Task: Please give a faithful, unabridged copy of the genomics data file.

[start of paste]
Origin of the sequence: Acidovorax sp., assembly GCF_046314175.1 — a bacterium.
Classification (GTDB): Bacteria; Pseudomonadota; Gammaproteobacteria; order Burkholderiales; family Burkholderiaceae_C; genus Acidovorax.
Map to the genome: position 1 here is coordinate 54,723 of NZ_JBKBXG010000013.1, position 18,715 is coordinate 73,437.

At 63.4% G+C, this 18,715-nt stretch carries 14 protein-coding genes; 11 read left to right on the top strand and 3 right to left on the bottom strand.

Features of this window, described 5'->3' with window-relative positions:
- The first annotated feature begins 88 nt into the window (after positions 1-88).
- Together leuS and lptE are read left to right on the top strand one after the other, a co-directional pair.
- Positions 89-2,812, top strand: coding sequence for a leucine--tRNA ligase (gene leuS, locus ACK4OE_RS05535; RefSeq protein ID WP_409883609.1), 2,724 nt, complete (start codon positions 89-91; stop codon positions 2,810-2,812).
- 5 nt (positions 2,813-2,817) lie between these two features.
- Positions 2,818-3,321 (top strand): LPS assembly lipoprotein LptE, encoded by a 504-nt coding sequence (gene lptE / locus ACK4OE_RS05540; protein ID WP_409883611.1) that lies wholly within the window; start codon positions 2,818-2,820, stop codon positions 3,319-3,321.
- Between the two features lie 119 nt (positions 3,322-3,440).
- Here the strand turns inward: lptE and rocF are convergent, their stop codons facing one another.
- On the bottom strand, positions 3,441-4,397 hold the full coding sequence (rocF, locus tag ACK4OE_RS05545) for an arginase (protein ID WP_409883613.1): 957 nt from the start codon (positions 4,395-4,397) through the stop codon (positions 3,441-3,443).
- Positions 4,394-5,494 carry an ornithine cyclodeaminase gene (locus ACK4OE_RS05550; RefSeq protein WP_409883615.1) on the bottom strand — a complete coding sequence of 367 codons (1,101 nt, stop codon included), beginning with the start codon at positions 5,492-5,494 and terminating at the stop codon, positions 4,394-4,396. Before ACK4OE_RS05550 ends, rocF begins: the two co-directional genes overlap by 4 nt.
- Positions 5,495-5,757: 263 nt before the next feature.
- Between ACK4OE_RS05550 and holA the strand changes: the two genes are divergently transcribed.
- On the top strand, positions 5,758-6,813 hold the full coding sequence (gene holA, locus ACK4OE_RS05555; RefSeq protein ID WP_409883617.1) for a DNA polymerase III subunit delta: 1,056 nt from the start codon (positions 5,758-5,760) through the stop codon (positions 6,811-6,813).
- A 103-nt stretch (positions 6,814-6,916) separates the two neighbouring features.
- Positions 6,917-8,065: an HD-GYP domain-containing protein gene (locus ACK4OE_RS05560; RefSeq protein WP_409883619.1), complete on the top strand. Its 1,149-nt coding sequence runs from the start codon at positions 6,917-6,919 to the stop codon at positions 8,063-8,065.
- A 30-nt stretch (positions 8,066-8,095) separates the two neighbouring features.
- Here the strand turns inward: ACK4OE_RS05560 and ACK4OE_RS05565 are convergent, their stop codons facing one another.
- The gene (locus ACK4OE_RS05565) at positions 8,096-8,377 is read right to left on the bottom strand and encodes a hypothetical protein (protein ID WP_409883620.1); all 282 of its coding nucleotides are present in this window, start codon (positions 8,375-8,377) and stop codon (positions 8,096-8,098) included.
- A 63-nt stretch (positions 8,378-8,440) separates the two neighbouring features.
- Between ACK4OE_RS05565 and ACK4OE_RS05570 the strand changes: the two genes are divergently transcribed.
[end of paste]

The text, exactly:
Origin of the sequence: Acidovorax sp., assembly GCF_046314175.1 — a bacterium.
Classification (GTDB): Bacteria; Pseudomonadota; Gammaproteobacteria; order Burkholderiales; family Burkholderiaceae_C; genus Acidovorax.
Map to the genome: position 1 here is coordinate 54,723 of NZ_JBKBXG010000013.1, position 18,715 is coordinate 73,437.

At 63.4% G+C, this 18,715-nt stretch carries 14 protein-coding genes; 11 read left to right on the top strand and 3 right to left on the bottom strand.

Features of this window, described 5'->3' with window-relative positions:
- The first annotated feature begins 88 nt into the window (after positions 1-88).
- Together leuS and lptE are read left to right on the top strand one after the other, a co-directional pair.
- Positions 89-2,812, top strand: coding sequence for a leucine--tRNA ligase (gene leuS, locus ACK4OE_RS05535; RefSeq protein ID WP_409883609.1), 2,724 nt, complete (start codon positions 89-91; stop codon positions 2,810-2,812).
- 5 nt (positions 2,813-2,817) lie between these two features.
- Positions 2,818-3,321 (top strand): LPS assembly lipoprotein LptE, encoded by a 504-nt coding sequence (gene lptE / locus ACK4OE_RS05540; protein ID WP_409883611.1) that lies wholly within the window; start codon positions 2,818-2,820, stop codon positions 3,319-3,321.
- Between the two features lie 119 nt (positions 3,322-3,440).
- Here the strand turns inward: lptE and rocF are convergent, their stop codons facing one another.
- On the bottom strand, positions 3,441-4,397 hold the full coding sequence (rocF, locus tag ACK4OE_RS05545) for an arginase (protein ID WP_409883613.1): 957 nt from the start codon (positions 4,395-4,397) through the stop codon (positions 3,441-3,443).
- Positions 4,394-5,494 carry an ornithine cyclodeaminase gene (locus ACK4OE_RS05550; RefSeq protein WP_409883615.1) on the bottom strand — a complete coding sequence of 367 codons (1,101 nt, stop codon included), beginning with the start codon at positions 5,492-5,494 and terminating at the stop codon, positions 4,394-4,396. Before ACK4OE_RS05550 ends, rocF begins: the two co-directional genes overlap by 4 nt.
- Positions 5,495-5,757: 263 nt before the next feature.
- Between ACK4OE_RS05550 and holA the strand changes: the two genes are divergently transcribed.
- On the top strand, positions 5,758-6,813 hold the full coding sequence (gene holA, locus ACK4OE_RS05555; RefSeq protein ID WP_409883617.1) for a DNA polymerase III subunit delta: 1,056 nt from the start codon (positions 5,758-5,760) through the stop codon (positions 6,811-6,813).
- A 103-nt stretch (positions 6,814-6,916) separates the two neighbouring features.
- Positions 6,917-8,065: an HD-GYP domain-containing protein gene (locus ACK4OE_RS05560; RefSeq protein WP_409883619.1), complete on the top strand. Its 1,149-nt coding sequence runs from the start codon at positions 6,917-6,919 to the stop codon at positions 8,063-8,065.
- A 30-nt stretch (positions 8,066-8,095) separates the two neighbouring features.
- Here the strand turns inward: ACK4OE_RS05560 and ACK4OE_RS05565 are convergent, their stop codons facing one another.
- The gene (locus ACK4OE_RS05565) at positions 8,096-8,377 is read right to left on the bottom strand and encodes a hypothetical protein (protein ID WP_409883620.1); all 282 of its coding nucleotides are present in this window, start codon (positions 8,375-8,377) and stop codon (positions 8,096-8,098) included.
- A 63-nt stretch (positions 8,378-8,440) separates the two neighbouring features.
- Between ACK4OE_RS05565 and ACK4OE_RS05570 the strand changes: the two genes are divergently transcribed.